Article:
Further, I also believe that I can change whenever I want to. I don’t change simply because I don’t think it is necessary. There might be some aspects of my personality that hurt others or hinder me to attain my best.

However, when things don’t turn out the way I want, I blame others and I blame circumstances. I project all sorts of intentions on other people but do not realize it at that moment.

Now what I am going to explain is the most shocking realization on the path to realization. Every person who has walked on this path faces this hurdle. Only if he accepts this and see the truth of this can he move ahead on the path.

This realization is that – I am not in control!!

I have no control on what I do, what I say, what I think… none at all. Things are happening of their own accord without any one controlling them. In other words, one thing happens because of all the other things. There is no way that one thing would not have happened in any other way keeping all other things the same.

Everything depends on everything else. There is no individual will.

When I see this in myself first, I don’t believe it. But there is no doubt since I am seeing it directly. And when I extend the same observation to other people around me, I am overwhelmed by the danger of the situation.

I cannot expect someone else to simply believe this fact. You gotta see it for yourself. Watch each action of yours – what you do and what you think. If you see carefully, you will observe an infinite chain of events but no original will.

Let’s say you lift your hand to your face. Why did you do it? In most cases, you won’t be able to answer that because we are always making movements of our hands, fingers and body as a reaction to the entire stimulus of the external world on our senses. But if you are observing, you will see that there was a thought to lift the hand and before the thought there was some itching sensation on your face which you want to do away with so you raise your hand. But where did the itching come from?
That is not in your control.

You might develop great theories and plans and think you have done something. But go over it slowly and find out the time when you decided to do that and ask yourself whether you decided independently or as a reaction to something that came to your mind.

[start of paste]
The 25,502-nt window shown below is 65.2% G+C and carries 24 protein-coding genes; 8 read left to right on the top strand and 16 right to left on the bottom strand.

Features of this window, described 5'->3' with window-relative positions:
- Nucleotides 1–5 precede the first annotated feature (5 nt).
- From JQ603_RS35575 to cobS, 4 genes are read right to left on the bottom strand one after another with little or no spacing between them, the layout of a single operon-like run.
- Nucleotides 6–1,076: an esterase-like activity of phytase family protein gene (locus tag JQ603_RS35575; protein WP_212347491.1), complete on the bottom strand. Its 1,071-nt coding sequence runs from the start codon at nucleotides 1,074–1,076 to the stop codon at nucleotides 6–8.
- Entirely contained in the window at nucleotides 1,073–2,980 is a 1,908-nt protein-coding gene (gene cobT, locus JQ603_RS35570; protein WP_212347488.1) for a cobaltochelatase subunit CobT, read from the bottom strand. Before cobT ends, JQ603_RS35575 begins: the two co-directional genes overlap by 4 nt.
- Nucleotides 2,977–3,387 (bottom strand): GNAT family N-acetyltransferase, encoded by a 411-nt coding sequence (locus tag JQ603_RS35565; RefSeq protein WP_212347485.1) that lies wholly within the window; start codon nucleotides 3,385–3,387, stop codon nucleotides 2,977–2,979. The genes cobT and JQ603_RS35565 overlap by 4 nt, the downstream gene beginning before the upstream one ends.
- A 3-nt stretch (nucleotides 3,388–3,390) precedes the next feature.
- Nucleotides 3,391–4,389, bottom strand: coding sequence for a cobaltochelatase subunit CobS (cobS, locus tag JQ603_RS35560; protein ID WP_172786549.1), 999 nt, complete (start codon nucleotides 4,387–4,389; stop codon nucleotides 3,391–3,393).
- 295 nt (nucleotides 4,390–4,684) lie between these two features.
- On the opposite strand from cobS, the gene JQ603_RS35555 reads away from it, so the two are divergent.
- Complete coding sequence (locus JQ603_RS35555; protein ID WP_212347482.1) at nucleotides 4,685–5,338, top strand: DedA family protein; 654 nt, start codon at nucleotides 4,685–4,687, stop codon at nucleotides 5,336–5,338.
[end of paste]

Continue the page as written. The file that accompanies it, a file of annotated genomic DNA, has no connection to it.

All our actions and thoughts are completely involuntary. Nobody can do a thing about it. Our life might seem haphazard but everything happens as a reaction like a spring being released. This realization needs to be deepened before you can come to full realization of the nature of reality and your life.

What is the Purpose of Life?

So that’s the main question. Is it not? It is easy to say that you must discover your purpose in life or that different people have their own purposes. But I am not asking this question in the superficial sense. And if you have reflected for some time on this, you would have found that superficial answers do not really answer the question deeply.

Just to explain a little more. Is the purpose of my life to become somebody – a celebrity, a CEO, a wealthy person, a father, a grandfather, a good human being? Does my purpose lie in fulfilling all my responsibilities as a son, a husband, an employee, a citizen? Is my purpose gathering knowledge, learning how to do things, earning money, helping others?

All of that! We are doing all of that all our life? Is that all and then we simply die and hope that others will remember us for ever for the sons and daughters we leave behind, the houses and companies we have built. I don’t know about you but to me, none of these things seem to have any meaning. It seems to me that I engage in all these activities only because I don’t really know what I am supposed to do. So I just do what I have been educated in and what I see others doing.

The only way I can answer the question so that the question does not remain is to investigate where the question comes from and not by looking for an answer. The question is formed by the words – What, is, the, purpose, of, Life? Each word in itself has no meaning; neither does each alphabet of the word. Isn’t it true that I have composed the question simply because I can do so or have heard it or read it and then go about searching for the answer?

My mind and your mind have been trained to find answers to questions. Whenever a question is asked we are supposed to find an answer or else we will fail the exam. But can you drop the question altogether? If you can do that in reality, you might come across something which you never expected and come face to face with life in its naked form.